Randomness (r_ness) wrote,
Randomness
r_ness

Bento writes An article wherein it is explained why everything written so far about Apple’s iPhone launch in China is beside the point.
Apple is not selling iPhones in China because it wants to sell iPhones in China, but because it wants to sell iPhones to the Chinese. That’s a big difference. I’ll explain.

The Chinese have long had access to iPhones. They are for sale at stalls in every cybermall and market in every Chinese city, and come in two varieties: The most expensive ones (at around 6000 RMB in Shanghai for a 16GB 3GS, or 880 USD, depending on your haggling skills) come directly from Hong Kong, where the factory-unlocked model is available from the Apple store for around 4800 RMB. That’s a nice arbitrage play by the stall owner, and everyone is happy. The cheaper model, at around 5000 RMB for a 16GB 3GS, was originally bought locked in the US or Europe, and has been unlocked by the stall owner’s hacker-genius cousin using 3rd-party software. This kind of iPhone is cheaper, because you are on your own when it comes to upgrades and iTunes compatibility.

The distribution model is extensive and robust, and in fact most Chinese buy their mobile phones from stalls like this. There are no iPhone shortages, as prices fluctuate to meet demand. The received wisdom is that around 2 million iPhones are in the Chinese wild; I’ve personally seen a good many of them here in Shanghai, where they are much in evidence among the eliterati. Still, this is a minuscule portion of the 700 million odd phones in use in China, of which a small but growing portion is smartphones.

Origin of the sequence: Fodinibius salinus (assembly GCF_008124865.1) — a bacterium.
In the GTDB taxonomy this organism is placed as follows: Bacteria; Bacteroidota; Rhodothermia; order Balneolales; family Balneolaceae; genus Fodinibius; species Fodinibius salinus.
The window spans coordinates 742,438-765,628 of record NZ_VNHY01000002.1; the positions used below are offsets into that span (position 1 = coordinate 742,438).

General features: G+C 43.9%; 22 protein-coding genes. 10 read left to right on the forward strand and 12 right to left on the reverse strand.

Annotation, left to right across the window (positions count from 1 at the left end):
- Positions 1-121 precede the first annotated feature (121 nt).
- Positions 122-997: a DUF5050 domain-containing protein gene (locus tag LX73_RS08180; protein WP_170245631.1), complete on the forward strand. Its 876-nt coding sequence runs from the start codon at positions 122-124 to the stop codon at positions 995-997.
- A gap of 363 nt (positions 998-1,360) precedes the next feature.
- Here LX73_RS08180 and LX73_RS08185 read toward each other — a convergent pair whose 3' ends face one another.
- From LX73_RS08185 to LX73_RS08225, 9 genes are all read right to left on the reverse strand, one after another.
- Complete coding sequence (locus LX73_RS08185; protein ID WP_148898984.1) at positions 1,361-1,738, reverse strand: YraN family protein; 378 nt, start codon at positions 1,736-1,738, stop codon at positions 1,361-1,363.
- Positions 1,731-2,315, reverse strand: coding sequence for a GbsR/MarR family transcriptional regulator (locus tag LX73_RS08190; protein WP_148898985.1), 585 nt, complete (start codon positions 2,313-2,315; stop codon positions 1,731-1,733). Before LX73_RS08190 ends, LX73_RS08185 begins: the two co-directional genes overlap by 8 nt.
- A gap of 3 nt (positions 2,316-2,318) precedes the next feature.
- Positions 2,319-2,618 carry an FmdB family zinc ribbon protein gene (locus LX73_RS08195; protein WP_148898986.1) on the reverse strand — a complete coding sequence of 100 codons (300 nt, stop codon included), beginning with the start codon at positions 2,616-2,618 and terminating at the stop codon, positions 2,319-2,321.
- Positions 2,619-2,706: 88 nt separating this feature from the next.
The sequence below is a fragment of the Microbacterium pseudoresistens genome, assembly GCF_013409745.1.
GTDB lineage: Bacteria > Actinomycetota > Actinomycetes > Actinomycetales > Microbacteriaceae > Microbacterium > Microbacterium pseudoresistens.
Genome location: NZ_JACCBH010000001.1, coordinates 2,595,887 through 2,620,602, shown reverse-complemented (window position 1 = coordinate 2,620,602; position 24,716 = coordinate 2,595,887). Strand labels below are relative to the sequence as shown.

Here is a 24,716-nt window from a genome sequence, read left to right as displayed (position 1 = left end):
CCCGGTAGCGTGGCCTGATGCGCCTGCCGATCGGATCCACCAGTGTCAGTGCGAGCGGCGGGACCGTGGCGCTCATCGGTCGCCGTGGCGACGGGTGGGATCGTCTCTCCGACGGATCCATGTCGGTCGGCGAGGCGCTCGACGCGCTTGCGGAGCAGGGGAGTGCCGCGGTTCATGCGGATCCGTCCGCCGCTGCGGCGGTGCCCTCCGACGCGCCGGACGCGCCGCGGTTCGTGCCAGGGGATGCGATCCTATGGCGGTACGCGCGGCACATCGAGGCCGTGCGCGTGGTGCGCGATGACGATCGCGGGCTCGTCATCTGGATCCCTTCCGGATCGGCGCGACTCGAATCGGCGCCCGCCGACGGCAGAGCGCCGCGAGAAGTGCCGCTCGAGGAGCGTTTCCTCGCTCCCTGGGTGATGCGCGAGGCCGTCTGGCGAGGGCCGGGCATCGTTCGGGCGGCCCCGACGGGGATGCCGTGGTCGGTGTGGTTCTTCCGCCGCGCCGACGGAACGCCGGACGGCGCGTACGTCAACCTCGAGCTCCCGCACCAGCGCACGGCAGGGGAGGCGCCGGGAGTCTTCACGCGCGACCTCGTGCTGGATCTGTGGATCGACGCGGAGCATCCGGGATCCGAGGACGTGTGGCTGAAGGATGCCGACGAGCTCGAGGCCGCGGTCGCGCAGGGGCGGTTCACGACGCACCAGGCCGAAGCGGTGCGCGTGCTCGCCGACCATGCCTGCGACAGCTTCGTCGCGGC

Unfortunately, an ill-conceived Chinese law forbids selling mobile phones containing wifi functionality (unless it is the wifi variety developed in China that nobody uses) so if Apple wants to sell iPhones in China, it has to first cripple them.

Why anyone would buy a wifiless iPhone beats me, especially if it is more expensive than the arbitraged unlocked Hong Kong model. Apple seems to think the same thing, because it is not revenue-sharing with China Unicom, the local vendor, but selling the iPhones outright to them. It is up to China Unicom to flog them in China.

And that’s what China Unicom is trying to do. China Unicom stores all have iPhone banners up; I’ve passed several China Unicom road shows stopping by Shanghai extolling the iPhone. The iPhone is being talked about widely. But so is the fact that the China Unicom iPhone is crippled — the Chinese are sophisticated consumers; forget this at your own peril.

The upshot: anecdotal reports tell of aftermarket prices increasing for Hong Kong iPhones these past few weeks, as demand increased. Clearly, the advertising is working, even if China Unicom’s sales of wifiless iPhones are anaemic.

There is a certain poetic justice to the whole spectacle: China Unicom, a state-owned company, forced to sell inferior iPhones in a porous market due to stupid laws promulgated by the Chinese state, spending on advertising that mainly benefits the aftermarket for Hong Kong iPhones.

It’s now in China Unicom’s interests to have the anti-wifi law changed, so that they can sell a larger portion of the iPhones ending up in Chinese hands. That kind of incentive makes me optimistic. Apple has already cracked the Chinese market for wifi-enabled phones — via Hong Kong. Now China Unicom needs to do the same — by getting its owner to change the law.
Tags: phone
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